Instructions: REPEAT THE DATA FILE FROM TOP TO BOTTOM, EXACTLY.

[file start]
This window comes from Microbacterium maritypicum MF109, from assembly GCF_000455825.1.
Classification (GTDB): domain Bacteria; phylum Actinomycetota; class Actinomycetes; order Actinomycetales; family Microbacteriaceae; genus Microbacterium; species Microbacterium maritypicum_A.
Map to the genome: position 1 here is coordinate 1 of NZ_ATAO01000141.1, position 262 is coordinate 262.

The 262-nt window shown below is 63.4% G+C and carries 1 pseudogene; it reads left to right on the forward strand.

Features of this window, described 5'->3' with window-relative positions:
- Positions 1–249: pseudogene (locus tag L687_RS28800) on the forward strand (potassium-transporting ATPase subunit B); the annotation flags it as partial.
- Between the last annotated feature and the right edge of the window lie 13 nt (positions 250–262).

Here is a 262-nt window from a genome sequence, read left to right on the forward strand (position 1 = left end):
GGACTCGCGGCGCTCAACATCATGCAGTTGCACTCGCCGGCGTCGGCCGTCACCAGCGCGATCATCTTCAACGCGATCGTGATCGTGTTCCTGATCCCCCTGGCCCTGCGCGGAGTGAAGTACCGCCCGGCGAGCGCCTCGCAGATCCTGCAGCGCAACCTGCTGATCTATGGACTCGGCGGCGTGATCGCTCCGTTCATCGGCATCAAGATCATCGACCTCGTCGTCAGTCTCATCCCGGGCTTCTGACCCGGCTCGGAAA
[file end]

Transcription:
This window comes from Microbacterium maritypicum MF109, from assembly GCF_000455825.1.
Classification (GTDB): domain Bacteria; phylum Actinomycetota; class Actinomycetes; order Actinomycetales; family Microbacteriaceae; genus Microbacterium; species Microbacterium maritypicum_A.
Map to the genome: position 1 here is coordinate 1 of NZ_ATAO01000141.1, position 262 is coordinate 262.

The 262-nt window shown below is 63.4% G+C and carries 1 pseudogene; it reads left to right on the forward strand.

Features of this window, described 5'->3' with window-relative positions:
- Positions 1–249: pseudogene (locus tag L687_RS28800) on the forward strand (potassium-transporting ATPase subunit B); the annotation flags it as partial.
- Between the last annotated feature and the right edge of the window lie 13 nt (positions 250–262).

Here is a 262-nt window from a genome sequence, read left to right on the forward strand (position 1 = left end):
GGACTCGCGGCGCTCAACATCATGCAGTTGCACTCGCCGGCGTCGGCCGTCACCAGCGCGATCATCTTCAACGCGATCGTGATCGTGTTCCTGATCCCCCTGGCCCTGCGCGGAGTGAAGTACCGCCCGGCGAGCGCCTCGCAGATCCTGCAGCGCAACCTGCTGATCTATGGACTCGGCGGCGTGATCGCTCCGTTCATCGGCATCAAGATCATCGACCTCGTCGTCAGTCTCATCCCGGGCTTCTGACCCGGCTCGGAAA